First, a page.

We have reported the growth in the use of foodbanks across Britain on our website on many previous occasions. We do so again, without apology, because the latest annual survey by the Trussell Trust of its foodbanks not only makes harrowing reading but represents an indictment of the Coalition government.

The Trussell Trust is a Christian organisation that manages the largest number of foodbanks in Britain. It is strictly non-political but does take seriously its mission to provide comfort and sustenance to the poor.

This is how the Trust’s press release of its report on 16th April begins:

913,138 is almost THREE times the number of people using foodbanks compared with the previous year. The figure DOES NOT take into account those people using foodbanks provided by other organisations or those who do not have a foodbank near them or those who are too proud to seek help. This is why the Trust’s chairman, Chris Mould, says that 900,000 is just the tip of an iceberg.

What does the report reveal?
– 83% of the Trust’s foodbanks report that ‘sanctioning’ is causing rising numbers to turn to them. Half of foodbank referrals in 2013-14 were a result of benefit delays or changes. A paper published by Policy Exchange reveals that 68,000 people during the course of the year were unfairly sanctioned by the Department for Work and Pensions. For a survey of just how cruel the sanctions system is see: http://stupidsanctions.tumblr.com
– Whilst there has been a 163 percent increase in foodbank use there has only been a 45 percent increase in the number of new Trussell Trust foodbanks opening in the last year.
– Foodbanks that have been open for three years or more have seen an average increase of 51% in numbers helped in 2013-14 compared to 2012-13, showing that well established foodbanks are experiencing significant uplift in demand.
– The Trussell Trust’s figures further reinforce evidence from the recent government-commissioned DEFRA report that increased foodbank use is not a question of supply, but of meeting a real and growing need.

Not for the first time Church leaders have called on the government to act to address this shameful stain on the nation’s conscience.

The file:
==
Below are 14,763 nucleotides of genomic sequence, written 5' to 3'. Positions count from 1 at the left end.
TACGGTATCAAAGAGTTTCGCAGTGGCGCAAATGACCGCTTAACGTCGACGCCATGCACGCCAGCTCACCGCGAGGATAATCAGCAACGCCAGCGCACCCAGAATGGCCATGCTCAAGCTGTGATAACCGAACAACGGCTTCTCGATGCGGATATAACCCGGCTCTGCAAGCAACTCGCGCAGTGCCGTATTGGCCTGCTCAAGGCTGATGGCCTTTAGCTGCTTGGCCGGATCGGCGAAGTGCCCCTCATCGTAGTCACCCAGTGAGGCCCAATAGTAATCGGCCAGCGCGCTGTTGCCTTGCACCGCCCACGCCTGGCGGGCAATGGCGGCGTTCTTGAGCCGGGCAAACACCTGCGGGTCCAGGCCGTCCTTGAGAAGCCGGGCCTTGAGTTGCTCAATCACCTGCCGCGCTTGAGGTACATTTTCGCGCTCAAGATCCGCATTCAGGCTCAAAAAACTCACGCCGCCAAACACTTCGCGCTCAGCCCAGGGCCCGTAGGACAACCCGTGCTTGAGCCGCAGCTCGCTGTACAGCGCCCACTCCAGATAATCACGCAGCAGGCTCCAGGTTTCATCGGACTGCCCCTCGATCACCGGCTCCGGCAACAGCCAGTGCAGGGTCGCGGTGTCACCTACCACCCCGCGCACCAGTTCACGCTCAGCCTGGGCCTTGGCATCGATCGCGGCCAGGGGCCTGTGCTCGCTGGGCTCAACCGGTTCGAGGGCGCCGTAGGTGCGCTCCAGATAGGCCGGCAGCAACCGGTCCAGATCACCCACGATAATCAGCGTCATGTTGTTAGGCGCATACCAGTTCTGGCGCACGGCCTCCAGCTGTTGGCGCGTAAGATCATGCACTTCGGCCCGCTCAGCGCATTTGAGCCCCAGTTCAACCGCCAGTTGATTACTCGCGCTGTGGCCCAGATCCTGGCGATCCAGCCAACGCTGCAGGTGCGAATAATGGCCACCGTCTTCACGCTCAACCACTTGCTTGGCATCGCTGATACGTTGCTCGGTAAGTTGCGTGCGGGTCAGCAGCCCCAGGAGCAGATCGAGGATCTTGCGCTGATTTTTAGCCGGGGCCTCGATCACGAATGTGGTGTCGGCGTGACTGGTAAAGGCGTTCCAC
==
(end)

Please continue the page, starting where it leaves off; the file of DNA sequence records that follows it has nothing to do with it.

47 bishops and over 600 non-conformist leaders and clergy from across all the major Christian denominations in Britain have co-signed a new letter calling for urgent Government action on food poverty.

Letter signatories include the Archbishop of Wales and leaders from every major Christian denomination in the UK; Anglican, Catholic, Evangelical Alliance, Methodist, Baptist and United Reform Church.
The letter calls the situation “shocking” and asks the Government to “commit fully to the independent inquiry on the rise of UK hunger”.
Faith leaders are growing increasingly concerned at the inaction by politicians to protect the poorest and most vulnerable in society. Indeed, the Government has yet to act on a previous letter, signed by 27 Bishops in February, or acknowledge a 75,000 strong change.org End UK Hunger petition, delivered to Downing Street last month ahead of the March 2014 budget. (More information on the new letter here.)

The letter does not, however:
– say that the situation is directly caused by government policy concerning a whole tranche of benefit cuts and new sanctions. It is!
– say that Cameron and Clegg ignored or rebuffed previous Christian leaders’ appeals for support; They did! (For the government’s usual response, see: http://www.greenbenchesuk.com)
– remind Cameron of what he said in 2009 on BBC One’s Songs of Praise: “I believe in God and I’m a Christian and I worship – not as regularly as I should – but I go to church. Do I drop to my knees and ask for guidance whenever an issue comes up? No, I don’t. But it’s part of who I am.” He did!

On the same day the Trussell Trust published its findings, Mr Cameron was visiting Bethlehem.
With regard to welfare issues it seems he was in defensive mode.
According to BBC News, Cameron acknowledged that the government’s welfare reforms were “controversial”, but added: “I sometimes feel not enough is made of our efforts to tackle poverty …. It is through the dignity of work, the reforms to welfare that make work pay, and our efforts to deliver the best schools and skills for young people, that our long-term economic plan can best help people to a more secure future.”

Of course it is clear, as Cameron himself admits, that Christians do not have a monopoly on virtue.
However, we suggest that if he says that his policies somehow fit with a Christian worldview, then he should at least read the small print.
Perhaps, he should take a lesson from the Trussell Trust whose mission is explicit, based on New Testament teaching and published on its website homepage:

“For I was hungry and you gave me something to eat, I was thirsty and you gave me something to drink, I was a stranger and you invited me in, I needed clothes and you clothed me…” Matthew 25:35-36.

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